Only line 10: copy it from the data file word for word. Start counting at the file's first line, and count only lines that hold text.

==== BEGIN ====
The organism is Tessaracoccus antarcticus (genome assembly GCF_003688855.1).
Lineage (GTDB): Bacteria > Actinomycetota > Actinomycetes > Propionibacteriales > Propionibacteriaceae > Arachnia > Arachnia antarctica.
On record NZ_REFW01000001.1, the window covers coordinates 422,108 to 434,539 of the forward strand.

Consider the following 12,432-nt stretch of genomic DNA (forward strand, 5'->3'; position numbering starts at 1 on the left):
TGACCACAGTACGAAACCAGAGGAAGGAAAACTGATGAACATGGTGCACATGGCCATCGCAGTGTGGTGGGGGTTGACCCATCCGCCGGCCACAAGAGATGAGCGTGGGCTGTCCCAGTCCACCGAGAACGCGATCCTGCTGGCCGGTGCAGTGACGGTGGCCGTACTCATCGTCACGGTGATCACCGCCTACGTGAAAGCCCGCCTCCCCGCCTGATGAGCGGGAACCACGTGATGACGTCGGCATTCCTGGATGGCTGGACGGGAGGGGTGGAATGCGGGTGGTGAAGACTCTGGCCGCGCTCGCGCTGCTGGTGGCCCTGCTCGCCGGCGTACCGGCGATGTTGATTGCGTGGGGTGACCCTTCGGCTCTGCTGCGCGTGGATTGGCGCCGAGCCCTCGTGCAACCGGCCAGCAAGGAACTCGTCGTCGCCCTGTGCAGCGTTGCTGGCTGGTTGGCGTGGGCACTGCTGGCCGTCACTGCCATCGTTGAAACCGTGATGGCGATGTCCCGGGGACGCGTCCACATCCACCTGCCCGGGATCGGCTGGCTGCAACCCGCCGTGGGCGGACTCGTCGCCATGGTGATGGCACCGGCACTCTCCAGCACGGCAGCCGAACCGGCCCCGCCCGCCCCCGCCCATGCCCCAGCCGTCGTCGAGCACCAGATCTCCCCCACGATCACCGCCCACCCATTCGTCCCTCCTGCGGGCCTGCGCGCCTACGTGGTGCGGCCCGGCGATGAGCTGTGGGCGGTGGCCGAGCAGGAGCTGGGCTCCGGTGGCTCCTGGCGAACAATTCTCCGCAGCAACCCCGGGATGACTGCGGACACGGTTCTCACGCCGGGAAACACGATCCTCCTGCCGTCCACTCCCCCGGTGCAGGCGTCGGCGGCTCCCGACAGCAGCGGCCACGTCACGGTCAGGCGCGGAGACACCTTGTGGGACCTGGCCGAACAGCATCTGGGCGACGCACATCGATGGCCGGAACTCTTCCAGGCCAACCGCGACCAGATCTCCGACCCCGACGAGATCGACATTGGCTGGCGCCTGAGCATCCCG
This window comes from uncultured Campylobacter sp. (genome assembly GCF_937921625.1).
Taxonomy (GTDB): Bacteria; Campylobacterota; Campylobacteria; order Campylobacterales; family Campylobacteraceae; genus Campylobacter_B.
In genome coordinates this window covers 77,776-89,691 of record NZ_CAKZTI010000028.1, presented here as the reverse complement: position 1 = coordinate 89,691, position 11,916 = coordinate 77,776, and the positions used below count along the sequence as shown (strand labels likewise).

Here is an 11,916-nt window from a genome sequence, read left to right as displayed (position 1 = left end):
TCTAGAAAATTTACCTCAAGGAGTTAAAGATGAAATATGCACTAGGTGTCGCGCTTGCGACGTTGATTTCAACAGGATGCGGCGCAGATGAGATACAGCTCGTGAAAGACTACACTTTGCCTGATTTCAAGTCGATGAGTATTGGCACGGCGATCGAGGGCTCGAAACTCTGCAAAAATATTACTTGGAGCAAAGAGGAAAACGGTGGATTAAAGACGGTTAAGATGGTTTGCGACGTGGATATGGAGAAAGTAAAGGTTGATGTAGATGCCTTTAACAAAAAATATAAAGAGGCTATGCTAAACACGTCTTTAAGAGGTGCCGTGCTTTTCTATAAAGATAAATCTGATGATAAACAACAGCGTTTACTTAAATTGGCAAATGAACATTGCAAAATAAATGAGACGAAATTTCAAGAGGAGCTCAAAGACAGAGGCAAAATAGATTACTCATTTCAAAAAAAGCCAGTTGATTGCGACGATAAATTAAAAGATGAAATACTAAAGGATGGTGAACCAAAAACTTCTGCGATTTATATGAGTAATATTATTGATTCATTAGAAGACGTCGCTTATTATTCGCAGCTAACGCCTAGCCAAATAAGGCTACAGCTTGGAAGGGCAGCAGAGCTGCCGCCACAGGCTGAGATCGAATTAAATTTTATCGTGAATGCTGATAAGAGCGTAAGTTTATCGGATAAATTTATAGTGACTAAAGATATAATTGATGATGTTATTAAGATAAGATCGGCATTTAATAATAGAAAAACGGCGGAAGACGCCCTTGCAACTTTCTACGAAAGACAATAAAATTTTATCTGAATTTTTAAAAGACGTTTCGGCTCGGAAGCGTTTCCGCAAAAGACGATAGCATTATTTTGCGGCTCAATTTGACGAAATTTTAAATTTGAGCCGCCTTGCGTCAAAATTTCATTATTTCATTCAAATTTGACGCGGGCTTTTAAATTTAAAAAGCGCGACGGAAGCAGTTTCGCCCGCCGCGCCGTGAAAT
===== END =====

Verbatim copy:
TCTAGAAAATTTACCTCAAGGAGTTAAAGATGAAATATGCACTAGGTGTCGCGCTTGCGACGTTGATTTCAACAGGATGCGGCGCAGATGAGATACAGCTCGTGAAAGACTACACTTTGCCTGATTTCAAGTCGATGAGTATTGGCACGGCGATCGAGGGCTCGAAACTCTGCAAAAATATTACTTGGAGCAAAGAGGAAAACGGTGGATTAAAGACGGTTAAGATGGTTTGCGACGTGGATATGGAGAAAGTAAAGGTTGATGTAGATGCCTTTAACAAAAAATATAAAGAGGCTATGCTAAACACGTCTTTAAGAGGTGCCGTGCTTTTCTATAAAGATAAATCTGATGATAAACAACAGCGTTTACTTAAATTGGCAAATGAACATTGCAAAATAAATGAGACGAAATTTCAAGAGGAGCTCAAAGACAGAGGCAAAATAGATTACTCATTTCAAAAAAAGCCAGTTGATTGCGACGATAAATTAAAAGATGAAATACTAAAGGATGGTGAACCAAAAACTTCTGCGATTTATATGAGTAATATTATTGATTCATTAGAAGACGTCGCTTATTATTCGCAGCTAACGCCTAGCCAAATAAGGCTACAGCTTGGAAGGGCAGCAGAGCTGCCGCCACAGGCTGAGATCGAATTAAATTTTATCGTGAATGCTGATAAGAGCGTAAGTTTATCGGATAAATTTATAGTGACTAAAGATATAATTGATGATGTTATTAAGATAAGATCGGCATTTAATAATAGAAAAACGGCGGAAGACGCCCTTGCAACTTTCTACGAAAGACAATAAAATTTTATCTGAATTTTTAAAAGACGTTTCGGCTCGGAAGCGTTTCCGCAAAAGACGATAGCATTATTTTGCGGCTCAATTTGACGAAATTTTAAATTTGAGCCGCCTTGCGTCAAAATTTCATTATTTCATTCAAATTTGACGCGGGCTTTTAAATTTAAAAAGCGCGACGGAAGCAGTTTCGCCCGCCGCGCCGTGAAAT